Arthrocladia Duby, 1830

Holotype species: Arthrocladia villosa (Hudson) Duby

Original publication and holotype designation: Duby, J.É. (1830). Augusti Pyrami de Candolle Botanicon gallicum seu synopsis plantarum in flora gallica descriptarum. Editio secunda. Ex herbariis et schedis Candollianis. Pars secunda plantas cellulares continens. pp. vi, [545]-1068, lviii. Paris: VF Desray.

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Precise date of publication: May 1830

Description: Thallus erect, cylindrical, oppositely branched, to 2 mm in diameter and 1 m high. Epilithic, attached to substratum with a small discoid holdfast. Central axial filament throughout main axis and branches, with trichothallic growth form a sunterminal intercalary meristem. Terminal filament with whorls of 4 laterals. Below the meristem, the axial filament is corticated by means of downwardgrowing rhizoidal hyphae. Older thallus parts show the axial filament surrounded by a large-celled medulla and an outer, small-celled cortex. The thallus is clothed with whorls of fascicles of branched assimilatory filaments.Plastids lenticulate, without pyrenoid Phaeophycean hairs absent. Unilocular sporangia catenate, to 200 µm long consisting of 8-24 sporangia, each releasing 10-20 spores. Life history heteromorphic with macroscopic sporophyte and monoecious microscopic filamentous branched gametophytes. Male gametes are motile spermatozoids formed in clusters of club-shaped antheridia. Female gametes are oocytes formed in elongate oogonia. In culture, sporophytes were no result of fertilization, instead they developed parthenogenetically. The chromosome number counted in both gametophytes and sporophytes was n=23-27.

Information contributed by: A. F. Peters. The most recent alteration to this page was made on 2014-06-20 by M.D. Guiry.

Taxonomic status: This name is of an entity that is currently accepted taxonomically.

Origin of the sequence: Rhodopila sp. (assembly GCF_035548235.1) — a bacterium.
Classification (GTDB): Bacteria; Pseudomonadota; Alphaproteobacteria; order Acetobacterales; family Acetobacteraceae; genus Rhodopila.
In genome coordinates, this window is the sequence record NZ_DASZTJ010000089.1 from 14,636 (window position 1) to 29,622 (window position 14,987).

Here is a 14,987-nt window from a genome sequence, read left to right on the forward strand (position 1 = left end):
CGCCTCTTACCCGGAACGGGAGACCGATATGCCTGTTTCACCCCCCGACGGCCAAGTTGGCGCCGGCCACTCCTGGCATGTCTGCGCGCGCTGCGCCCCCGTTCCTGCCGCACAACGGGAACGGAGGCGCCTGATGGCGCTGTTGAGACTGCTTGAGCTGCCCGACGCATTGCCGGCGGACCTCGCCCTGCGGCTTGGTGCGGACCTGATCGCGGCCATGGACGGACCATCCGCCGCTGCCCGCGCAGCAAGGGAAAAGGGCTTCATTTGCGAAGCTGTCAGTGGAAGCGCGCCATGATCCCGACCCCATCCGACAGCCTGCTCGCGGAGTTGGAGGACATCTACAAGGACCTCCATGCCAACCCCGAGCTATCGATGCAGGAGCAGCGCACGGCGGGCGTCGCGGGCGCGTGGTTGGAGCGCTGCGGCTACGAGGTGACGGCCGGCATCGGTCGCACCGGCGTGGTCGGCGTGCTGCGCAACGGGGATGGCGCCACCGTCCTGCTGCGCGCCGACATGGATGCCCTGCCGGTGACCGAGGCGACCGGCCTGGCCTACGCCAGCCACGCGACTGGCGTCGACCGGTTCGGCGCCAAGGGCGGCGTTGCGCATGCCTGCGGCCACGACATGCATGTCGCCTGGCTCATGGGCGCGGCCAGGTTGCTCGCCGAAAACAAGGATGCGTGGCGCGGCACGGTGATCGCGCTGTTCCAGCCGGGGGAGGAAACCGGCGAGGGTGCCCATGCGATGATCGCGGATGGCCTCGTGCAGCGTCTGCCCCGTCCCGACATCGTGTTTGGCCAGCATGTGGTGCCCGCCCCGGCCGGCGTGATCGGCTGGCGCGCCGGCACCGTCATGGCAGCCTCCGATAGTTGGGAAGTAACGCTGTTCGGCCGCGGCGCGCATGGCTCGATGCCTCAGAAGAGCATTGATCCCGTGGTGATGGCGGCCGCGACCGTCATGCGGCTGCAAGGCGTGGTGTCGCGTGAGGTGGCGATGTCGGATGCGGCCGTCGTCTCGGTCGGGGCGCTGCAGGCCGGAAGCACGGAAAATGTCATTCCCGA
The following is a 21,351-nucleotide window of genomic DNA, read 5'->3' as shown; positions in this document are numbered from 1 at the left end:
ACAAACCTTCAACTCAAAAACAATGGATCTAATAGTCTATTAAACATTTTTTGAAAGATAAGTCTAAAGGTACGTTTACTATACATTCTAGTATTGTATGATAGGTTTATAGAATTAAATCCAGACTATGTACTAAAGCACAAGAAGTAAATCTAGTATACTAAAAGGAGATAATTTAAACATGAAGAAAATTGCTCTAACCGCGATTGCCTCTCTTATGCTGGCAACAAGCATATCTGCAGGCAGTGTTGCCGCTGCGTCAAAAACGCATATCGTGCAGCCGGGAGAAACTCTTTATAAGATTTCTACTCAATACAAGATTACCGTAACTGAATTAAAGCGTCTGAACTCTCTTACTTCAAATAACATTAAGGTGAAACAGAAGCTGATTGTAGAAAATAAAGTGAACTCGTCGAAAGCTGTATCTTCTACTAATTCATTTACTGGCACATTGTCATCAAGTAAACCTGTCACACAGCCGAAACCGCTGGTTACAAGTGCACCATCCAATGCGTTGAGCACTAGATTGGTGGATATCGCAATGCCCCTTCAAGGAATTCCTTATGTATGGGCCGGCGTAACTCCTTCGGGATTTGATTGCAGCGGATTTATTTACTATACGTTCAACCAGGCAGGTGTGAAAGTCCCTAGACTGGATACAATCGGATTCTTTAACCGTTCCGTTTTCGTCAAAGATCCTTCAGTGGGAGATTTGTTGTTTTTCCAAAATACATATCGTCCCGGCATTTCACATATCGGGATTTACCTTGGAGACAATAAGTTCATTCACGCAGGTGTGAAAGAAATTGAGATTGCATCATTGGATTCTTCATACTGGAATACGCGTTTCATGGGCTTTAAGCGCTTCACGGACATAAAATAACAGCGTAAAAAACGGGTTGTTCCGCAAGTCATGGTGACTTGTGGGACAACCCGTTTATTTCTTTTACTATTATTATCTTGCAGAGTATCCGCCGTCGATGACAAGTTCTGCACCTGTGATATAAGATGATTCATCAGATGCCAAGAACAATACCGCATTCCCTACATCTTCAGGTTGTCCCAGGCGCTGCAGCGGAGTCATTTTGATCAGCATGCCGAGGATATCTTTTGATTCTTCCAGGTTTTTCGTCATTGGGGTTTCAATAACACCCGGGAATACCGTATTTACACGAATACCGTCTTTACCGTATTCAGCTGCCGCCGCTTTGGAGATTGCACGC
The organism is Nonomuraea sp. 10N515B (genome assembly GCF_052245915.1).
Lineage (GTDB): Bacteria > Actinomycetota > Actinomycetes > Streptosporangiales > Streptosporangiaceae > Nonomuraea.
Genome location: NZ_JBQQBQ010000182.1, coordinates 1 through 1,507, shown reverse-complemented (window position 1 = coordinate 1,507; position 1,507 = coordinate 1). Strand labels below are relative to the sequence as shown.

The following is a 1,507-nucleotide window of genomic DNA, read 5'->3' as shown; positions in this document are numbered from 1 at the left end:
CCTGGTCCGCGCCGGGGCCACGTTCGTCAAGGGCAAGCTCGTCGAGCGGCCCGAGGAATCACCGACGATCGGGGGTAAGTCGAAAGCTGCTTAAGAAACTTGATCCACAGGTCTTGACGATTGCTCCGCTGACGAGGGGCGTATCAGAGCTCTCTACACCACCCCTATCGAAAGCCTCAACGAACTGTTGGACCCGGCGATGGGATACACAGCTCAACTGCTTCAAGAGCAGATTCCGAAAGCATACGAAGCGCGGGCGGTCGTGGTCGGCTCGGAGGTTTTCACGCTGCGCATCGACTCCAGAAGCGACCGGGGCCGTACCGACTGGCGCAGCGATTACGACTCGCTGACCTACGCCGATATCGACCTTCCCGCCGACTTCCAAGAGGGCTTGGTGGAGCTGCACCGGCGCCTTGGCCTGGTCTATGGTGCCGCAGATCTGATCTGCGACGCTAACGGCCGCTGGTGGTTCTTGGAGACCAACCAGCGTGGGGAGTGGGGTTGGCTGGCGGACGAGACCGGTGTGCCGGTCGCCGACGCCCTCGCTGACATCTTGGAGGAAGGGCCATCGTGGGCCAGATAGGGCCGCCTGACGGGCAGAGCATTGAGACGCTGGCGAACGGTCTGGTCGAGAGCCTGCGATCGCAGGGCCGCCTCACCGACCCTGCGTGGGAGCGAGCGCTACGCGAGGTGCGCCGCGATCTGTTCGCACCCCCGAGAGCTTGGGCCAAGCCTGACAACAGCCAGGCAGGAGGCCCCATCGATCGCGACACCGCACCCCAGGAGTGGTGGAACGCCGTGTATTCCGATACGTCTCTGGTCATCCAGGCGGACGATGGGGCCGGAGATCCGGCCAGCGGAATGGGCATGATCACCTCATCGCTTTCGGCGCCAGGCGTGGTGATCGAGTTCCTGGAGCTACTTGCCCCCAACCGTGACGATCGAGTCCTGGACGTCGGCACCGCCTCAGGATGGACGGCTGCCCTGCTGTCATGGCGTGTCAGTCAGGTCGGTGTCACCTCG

Gender: This genus name is currently treated as feminine.

Most recent taxonomic treatment adopted: Silberfeld, T., Rousseau, F. & Reviers, B. de (2014). An updated classification of brown algae (Ochrophyta, Phaeophyceae). Cryptogamie Algologie 35(2): 117-156, 1 fig., 1 table.

Comments: Distributed in warm-temperate parts of the North Atlantic, the Mediterranean, and, possibly introduced, in southern Australia.

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Some of the descriptions included in AlgaeBase were originally from the unpublished Encyclopedia of Algal Genera, organised in the 1990s by Dr Bruce Parker on behalf of the Phycological Society of America (PSA) and intended to be published in CD format. These AlgaeBase descriptions are now being continually updated, and each current contributor is identified above. The PSA and AlgaeBase warmly acknowledge the generosity of all past and present contributors and particularly the work of Dr Parker.

Descriptions of chrysophyte genera were subsequently published in J. Kristiansen & H.R. Preisig (eds.). 2001. Encyclopedia of Chrysophyte Genera. Bibliotheca Phycologica 110: 1-260.

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M.D. Guiry in Guiry, M.D. & Guiry, G.M. 20 June 2014. AlgaeBase. World-wide electronic publication, National University of Ireland, Galway.; searched on 20 April 2024

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